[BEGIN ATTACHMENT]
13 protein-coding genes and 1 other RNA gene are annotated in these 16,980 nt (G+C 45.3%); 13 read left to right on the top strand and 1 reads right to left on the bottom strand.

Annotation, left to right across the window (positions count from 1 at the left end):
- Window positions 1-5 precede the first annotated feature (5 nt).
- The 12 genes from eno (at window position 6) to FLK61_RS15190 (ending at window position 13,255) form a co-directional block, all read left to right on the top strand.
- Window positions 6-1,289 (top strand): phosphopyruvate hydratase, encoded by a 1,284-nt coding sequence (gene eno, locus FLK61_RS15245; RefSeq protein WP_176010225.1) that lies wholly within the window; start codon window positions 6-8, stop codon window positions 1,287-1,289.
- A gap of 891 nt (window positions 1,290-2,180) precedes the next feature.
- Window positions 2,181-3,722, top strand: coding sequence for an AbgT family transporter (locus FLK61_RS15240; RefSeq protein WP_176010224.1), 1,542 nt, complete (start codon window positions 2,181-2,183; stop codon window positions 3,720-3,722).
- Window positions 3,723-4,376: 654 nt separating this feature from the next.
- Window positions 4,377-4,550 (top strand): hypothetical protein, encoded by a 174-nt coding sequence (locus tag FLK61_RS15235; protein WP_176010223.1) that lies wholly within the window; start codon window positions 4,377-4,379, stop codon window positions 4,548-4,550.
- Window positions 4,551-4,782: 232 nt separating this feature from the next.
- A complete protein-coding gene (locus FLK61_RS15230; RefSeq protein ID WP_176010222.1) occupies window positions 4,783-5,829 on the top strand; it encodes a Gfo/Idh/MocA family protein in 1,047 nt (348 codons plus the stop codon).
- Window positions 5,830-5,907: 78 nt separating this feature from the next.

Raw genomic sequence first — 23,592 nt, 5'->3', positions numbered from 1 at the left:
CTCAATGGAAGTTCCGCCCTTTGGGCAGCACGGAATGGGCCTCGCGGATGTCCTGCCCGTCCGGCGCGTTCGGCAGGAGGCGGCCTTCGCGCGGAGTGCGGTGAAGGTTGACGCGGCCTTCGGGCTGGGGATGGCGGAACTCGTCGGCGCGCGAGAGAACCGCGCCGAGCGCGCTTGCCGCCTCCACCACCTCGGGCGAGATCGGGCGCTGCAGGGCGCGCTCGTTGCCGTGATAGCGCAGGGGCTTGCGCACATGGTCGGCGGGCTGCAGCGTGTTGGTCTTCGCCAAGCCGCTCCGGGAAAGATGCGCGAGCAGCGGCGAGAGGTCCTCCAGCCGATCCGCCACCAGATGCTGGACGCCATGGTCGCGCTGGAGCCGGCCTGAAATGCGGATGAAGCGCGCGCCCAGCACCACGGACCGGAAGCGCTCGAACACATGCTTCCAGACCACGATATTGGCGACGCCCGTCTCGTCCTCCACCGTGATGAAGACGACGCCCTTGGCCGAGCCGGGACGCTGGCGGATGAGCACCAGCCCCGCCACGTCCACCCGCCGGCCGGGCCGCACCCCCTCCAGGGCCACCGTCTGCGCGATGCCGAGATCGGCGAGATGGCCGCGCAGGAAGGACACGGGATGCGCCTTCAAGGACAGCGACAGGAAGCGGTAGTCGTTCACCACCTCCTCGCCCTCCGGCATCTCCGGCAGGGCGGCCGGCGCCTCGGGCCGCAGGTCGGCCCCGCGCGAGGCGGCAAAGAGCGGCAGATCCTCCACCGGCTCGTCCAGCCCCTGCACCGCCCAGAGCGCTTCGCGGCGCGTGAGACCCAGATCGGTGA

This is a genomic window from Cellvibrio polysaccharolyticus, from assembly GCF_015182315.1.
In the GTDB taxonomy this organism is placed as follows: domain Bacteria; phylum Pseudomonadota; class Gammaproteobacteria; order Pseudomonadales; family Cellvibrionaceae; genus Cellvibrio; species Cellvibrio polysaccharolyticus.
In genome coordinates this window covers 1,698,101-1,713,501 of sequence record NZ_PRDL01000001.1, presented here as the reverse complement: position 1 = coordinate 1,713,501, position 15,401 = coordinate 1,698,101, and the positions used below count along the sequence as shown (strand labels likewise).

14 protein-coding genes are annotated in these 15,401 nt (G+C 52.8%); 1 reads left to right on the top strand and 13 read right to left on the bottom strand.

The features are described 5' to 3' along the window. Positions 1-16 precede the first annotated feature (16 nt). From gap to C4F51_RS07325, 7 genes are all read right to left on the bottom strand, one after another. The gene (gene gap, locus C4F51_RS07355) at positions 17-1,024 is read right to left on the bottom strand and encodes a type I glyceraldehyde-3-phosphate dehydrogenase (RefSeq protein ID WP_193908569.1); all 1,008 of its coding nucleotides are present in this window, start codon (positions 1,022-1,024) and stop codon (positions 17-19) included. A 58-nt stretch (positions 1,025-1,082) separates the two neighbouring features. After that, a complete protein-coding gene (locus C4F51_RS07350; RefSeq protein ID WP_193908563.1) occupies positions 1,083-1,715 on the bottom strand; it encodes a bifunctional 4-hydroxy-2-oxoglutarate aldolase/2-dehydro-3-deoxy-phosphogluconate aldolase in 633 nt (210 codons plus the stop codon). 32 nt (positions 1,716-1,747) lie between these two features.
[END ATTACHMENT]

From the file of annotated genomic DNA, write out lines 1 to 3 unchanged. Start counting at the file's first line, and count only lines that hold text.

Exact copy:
13 protein-coding genes and 1 other RNA gene are annotated in these 16,980 nt (G+C 45.3%); 13 read left to right on the top strand and 1 reads right to left on the bottom strand.

Annotation, left to right across the window (positions count from 1 at the left end):
- Window positions 1-5 precede the first annotated feature (5 nt).